Why are there different languages?

Researchers can only guess when humans first began forming sounds into words to communicate thoughts (there certainly weren’t any books to record the invention of language). Ancestors of the human species possessed the mouth and throat parts necessary to pronounce words nearly two million years ago, but they likely didn’t have much to talk about until they started creating complex tools and building fires more than a million years later. The first system of words might have described tools and fire-making techniques. “Carl blow on fire, fire grow big,” Carl the Homo erectus our immediate evolutionary ancestor – may have explained to his campfire pals 500,000 years ago.

No doubt the earliest members of our species – Homo sapiens – added to the conversation when they appeared around 200,000 years ago. But as they started leaving Africa to explore Asia, Europe, and eventually the rest of the world around 60,000 years ago, our human ancestors began to develop more complicated tools – and probably words to describe them – within their own tribes. Their vocabularies grew and split off from the languages spoken by more far-flung groups. The farther these pockets of humanity moved from southwestern Africa – the point of origin for both Homo sapiens and language – the more their languages changed. And that’s why we have nearly 7,000 languages spoken around the world today.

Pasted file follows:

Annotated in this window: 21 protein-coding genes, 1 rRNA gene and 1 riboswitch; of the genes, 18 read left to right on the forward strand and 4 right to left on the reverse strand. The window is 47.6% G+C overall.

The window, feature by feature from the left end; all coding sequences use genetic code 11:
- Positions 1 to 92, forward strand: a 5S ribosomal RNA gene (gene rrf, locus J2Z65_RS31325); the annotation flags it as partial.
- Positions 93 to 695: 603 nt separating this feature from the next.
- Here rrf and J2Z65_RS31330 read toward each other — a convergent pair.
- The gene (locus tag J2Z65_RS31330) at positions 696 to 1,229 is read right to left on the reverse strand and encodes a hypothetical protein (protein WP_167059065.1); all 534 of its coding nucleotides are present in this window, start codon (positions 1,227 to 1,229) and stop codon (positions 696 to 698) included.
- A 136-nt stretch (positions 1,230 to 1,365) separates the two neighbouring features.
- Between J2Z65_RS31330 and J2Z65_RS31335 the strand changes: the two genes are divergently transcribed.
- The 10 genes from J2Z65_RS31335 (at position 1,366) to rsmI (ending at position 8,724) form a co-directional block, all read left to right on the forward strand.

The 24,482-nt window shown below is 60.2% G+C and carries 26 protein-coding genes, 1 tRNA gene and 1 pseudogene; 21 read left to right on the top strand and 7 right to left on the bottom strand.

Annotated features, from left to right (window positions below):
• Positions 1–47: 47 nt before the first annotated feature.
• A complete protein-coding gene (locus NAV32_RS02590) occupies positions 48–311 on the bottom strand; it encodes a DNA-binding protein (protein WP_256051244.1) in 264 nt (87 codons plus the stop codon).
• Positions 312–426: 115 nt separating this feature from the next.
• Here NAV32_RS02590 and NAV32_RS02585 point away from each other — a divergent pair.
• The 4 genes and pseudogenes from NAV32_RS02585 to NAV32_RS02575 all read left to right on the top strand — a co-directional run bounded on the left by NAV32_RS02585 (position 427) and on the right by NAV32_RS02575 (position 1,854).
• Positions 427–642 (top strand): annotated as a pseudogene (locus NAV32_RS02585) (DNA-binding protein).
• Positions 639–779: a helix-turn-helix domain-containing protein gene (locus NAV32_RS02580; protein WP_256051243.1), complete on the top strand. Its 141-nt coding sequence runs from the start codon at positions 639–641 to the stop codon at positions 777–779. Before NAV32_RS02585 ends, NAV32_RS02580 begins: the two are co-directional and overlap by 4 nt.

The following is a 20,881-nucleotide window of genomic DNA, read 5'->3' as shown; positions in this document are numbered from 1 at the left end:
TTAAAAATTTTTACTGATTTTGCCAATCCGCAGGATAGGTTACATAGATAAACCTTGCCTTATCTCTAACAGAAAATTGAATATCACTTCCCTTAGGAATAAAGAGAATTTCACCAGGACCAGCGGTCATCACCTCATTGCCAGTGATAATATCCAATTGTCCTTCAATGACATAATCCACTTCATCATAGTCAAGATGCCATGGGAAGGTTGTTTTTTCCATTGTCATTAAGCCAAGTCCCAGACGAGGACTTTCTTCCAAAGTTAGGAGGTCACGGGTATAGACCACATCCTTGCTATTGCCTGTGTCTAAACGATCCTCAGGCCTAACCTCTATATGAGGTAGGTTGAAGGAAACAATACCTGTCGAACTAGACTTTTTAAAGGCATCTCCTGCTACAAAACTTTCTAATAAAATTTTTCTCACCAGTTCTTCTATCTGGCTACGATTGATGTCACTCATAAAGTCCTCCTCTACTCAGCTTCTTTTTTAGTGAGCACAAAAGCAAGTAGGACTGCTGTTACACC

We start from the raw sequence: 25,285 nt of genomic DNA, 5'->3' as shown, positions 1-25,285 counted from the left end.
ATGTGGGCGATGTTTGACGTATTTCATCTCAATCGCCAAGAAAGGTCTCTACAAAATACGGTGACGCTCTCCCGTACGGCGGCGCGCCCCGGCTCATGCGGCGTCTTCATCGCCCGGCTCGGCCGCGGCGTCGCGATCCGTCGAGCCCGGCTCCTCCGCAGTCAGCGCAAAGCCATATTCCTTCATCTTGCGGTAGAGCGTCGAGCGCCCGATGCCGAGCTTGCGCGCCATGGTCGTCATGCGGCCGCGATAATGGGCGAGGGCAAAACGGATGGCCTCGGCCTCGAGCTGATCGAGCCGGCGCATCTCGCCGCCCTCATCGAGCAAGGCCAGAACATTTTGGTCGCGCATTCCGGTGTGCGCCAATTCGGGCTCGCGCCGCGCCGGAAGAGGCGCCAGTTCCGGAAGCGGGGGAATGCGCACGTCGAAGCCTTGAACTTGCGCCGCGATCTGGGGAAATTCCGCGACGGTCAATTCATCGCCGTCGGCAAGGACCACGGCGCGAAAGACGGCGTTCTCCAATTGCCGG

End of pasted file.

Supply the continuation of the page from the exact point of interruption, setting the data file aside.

Picture Credit : Google